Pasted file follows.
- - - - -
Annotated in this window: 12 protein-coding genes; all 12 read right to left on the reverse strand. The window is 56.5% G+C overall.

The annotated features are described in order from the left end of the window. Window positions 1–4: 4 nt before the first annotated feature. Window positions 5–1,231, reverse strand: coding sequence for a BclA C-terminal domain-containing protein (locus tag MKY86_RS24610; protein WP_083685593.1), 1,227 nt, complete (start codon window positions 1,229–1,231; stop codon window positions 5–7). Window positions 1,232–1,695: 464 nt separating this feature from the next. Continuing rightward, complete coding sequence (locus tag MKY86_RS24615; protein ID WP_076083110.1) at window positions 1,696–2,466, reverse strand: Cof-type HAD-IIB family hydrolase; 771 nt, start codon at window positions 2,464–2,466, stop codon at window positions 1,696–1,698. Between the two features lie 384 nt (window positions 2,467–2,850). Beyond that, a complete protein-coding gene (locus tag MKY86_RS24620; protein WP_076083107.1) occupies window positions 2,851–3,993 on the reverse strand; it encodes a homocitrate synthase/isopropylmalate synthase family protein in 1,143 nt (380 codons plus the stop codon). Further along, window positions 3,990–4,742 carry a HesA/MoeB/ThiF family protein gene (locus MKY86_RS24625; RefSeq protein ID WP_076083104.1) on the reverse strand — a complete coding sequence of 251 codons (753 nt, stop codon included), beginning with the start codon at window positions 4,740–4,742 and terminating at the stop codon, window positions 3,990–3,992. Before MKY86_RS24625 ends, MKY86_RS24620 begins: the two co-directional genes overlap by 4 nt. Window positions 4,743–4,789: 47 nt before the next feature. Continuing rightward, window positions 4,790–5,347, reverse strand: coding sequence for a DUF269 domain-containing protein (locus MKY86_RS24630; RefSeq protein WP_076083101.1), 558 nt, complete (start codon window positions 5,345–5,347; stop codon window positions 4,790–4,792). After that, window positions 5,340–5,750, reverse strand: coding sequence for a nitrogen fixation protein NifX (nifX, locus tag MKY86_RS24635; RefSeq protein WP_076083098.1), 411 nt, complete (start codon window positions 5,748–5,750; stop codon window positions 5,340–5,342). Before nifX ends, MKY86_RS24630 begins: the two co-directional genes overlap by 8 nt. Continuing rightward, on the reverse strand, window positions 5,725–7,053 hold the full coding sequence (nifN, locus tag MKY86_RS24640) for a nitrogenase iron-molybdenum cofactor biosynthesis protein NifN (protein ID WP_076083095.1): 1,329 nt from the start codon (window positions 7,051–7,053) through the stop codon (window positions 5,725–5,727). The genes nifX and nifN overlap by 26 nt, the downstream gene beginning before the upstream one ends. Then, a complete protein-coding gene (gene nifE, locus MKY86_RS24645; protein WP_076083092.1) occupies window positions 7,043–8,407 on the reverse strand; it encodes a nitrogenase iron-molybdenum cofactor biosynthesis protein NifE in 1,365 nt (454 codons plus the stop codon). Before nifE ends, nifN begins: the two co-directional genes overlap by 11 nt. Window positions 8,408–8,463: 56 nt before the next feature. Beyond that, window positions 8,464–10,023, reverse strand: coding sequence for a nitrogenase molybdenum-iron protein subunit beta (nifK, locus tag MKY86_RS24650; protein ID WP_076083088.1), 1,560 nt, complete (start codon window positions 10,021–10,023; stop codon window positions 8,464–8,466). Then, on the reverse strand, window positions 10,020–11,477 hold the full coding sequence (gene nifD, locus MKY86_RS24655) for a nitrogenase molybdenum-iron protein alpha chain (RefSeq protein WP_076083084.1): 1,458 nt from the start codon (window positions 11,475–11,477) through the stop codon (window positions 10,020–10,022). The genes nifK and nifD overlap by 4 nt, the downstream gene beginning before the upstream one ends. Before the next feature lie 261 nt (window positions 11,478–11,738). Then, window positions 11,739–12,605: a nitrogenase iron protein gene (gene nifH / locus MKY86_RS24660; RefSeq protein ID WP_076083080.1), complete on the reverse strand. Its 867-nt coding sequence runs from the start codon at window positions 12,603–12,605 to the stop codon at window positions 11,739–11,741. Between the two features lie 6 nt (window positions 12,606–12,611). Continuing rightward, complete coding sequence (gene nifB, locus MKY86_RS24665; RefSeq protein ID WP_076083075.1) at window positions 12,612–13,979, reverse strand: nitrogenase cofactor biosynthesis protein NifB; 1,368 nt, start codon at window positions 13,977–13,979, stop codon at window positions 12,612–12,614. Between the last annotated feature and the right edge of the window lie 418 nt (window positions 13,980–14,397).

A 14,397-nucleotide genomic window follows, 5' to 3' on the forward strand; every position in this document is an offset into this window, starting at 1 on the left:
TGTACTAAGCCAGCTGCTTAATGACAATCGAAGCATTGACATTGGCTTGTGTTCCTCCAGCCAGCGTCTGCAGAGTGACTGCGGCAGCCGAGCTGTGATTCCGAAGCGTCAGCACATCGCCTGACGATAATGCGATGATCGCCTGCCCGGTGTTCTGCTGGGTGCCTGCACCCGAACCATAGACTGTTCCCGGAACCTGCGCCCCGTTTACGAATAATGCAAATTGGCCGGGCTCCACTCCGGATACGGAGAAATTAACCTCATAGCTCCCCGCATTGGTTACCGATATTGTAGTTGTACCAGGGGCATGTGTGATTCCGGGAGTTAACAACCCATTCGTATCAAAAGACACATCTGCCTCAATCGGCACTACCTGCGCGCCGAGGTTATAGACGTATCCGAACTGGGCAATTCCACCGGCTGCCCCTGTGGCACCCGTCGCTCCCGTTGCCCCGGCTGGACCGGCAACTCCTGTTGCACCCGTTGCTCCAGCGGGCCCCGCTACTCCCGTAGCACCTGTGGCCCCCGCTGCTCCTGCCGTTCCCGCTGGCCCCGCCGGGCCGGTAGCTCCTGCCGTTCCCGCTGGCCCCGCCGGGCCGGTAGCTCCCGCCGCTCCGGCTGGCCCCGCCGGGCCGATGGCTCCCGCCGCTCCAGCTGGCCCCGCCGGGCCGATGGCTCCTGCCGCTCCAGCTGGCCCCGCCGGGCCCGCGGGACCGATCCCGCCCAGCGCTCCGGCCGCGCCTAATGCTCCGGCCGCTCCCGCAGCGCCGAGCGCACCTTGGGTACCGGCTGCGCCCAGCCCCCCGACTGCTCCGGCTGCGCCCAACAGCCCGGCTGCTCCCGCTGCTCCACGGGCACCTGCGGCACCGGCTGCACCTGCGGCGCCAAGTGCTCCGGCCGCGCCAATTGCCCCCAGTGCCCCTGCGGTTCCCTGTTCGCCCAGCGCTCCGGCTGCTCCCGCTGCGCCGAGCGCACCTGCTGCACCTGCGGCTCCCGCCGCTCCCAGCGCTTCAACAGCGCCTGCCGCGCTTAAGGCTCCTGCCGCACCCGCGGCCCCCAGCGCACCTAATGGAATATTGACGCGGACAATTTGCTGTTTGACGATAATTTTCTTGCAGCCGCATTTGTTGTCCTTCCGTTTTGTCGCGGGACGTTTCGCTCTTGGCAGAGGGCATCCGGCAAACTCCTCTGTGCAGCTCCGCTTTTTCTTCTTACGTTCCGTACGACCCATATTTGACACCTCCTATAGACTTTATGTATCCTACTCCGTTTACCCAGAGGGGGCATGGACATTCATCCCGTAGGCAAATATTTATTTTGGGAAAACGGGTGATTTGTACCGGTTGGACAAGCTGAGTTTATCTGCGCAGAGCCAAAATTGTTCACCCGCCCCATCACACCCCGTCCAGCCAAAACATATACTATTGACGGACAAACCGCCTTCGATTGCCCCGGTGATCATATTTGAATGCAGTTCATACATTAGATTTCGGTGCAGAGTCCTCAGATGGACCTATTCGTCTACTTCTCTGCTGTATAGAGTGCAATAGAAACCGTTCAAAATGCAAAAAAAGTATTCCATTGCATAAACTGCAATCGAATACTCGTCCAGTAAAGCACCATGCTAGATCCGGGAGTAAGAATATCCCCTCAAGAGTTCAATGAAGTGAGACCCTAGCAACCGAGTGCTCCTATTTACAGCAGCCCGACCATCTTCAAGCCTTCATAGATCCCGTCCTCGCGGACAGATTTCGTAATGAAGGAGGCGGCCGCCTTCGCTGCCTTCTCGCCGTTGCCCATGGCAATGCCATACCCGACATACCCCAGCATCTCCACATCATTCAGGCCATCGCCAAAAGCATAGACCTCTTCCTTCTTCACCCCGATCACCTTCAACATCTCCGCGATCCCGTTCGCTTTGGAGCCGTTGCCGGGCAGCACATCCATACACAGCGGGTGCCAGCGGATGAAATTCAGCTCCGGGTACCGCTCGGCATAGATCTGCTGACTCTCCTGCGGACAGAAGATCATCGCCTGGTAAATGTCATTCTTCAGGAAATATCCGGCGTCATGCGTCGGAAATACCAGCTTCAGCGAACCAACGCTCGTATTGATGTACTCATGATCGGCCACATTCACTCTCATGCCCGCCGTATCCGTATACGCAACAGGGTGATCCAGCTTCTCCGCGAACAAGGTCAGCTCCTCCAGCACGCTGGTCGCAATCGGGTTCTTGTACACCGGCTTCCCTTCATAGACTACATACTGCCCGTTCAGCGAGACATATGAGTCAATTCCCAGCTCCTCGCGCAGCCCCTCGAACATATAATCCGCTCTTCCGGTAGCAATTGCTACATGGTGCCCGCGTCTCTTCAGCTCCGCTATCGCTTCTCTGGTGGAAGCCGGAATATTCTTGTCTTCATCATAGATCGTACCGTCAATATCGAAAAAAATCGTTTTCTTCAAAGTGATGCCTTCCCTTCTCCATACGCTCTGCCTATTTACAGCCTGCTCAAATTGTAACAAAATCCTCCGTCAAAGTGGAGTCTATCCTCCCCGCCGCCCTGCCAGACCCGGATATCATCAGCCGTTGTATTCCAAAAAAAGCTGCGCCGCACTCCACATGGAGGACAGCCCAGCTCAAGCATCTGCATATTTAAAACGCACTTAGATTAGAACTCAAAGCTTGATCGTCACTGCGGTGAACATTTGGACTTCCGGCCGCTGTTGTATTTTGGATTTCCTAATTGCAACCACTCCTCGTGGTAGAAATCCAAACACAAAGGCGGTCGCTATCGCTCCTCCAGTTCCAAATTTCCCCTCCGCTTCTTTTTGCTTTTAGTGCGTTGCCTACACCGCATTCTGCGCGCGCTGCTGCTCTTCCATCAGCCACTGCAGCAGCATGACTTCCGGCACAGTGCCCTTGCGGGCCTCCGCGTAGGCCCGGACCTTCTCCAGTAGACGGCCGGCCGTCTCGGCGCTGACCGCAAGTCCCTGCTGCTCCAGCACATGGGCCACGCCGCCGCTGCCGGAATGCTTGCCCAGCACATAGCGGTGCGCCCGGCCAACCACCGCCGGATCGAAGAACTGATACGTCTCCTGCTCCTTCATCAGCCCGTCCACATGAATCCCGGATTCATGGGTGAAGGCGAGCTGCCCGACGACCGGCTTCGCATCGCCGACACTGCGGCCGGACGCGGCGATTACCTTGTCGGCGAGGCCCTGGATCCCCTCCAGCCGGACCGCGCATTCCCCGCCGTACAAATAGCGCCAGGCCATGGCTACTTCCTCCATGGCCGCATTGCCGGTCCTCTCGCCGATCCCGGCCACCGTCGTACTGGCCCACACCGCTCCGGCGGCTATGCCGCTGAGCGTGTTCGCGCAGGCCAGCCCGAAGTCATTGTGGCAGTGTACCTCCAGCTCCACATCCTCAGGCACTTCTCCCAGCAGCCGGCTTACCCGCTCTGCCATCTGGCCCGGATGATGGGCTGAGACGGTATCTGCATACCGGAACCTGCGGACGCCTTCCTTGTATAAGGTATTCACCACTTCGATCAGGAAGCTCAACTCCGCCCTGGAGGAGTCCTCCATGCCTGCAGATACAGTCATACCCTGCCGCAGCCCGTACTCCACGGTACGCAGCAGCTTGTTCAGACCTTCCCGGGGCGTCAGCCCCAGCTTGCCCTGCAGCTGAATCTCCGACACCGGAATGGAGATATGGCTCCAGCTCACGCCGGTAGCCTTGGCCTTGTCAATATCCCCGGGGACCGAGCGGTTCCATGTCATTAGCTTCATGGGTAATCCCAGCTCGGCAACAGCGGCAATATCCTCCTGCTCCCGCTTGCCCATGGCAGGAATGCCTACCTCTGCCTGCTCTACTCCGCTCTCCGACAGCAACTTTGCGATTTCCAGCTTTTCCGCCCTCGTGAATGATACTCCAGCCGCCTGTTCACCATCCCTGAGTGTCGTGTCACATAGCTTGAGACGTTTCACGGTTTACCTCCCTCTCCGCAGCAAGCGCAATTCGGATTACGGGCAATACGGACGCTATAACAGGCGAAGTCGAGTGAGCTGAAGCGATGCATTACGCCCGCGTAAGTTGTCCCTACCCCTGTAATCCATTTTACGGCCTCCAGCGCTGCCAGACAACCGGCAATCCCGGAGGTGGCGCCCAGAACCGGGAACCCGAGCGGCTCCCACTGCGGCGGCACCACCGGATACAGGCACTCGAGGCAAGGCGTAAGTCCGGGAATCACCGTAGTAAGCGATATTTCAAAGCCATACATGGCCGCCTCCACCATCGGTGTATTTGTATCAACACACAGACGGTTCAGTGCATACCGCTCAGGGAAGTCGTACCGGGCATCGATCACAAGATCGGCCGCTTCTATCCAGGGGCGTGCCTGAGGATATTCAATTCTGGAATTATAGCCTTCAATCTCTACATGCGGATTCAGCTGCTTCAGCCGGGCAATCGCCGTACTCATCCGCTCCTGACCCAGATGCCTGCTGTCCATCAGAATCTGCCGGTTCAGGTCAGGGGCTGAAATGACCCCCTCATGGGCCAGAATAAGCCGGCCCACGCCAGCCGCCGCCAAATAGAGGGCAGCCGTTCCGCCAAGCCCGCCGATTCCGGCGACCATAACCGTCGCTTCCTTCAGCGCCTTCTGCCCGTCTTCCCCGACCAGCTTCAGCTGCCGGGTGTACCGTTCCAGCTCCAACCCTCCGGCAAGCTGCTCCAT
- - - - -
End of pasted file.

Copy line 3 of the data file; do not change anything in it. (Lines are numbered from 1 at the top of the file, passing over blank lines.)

A 14,397-nucleotide genomic window follows, 5' to 3' on the forward strand; every position in this document is an offset into this window, starting at 1 on the left: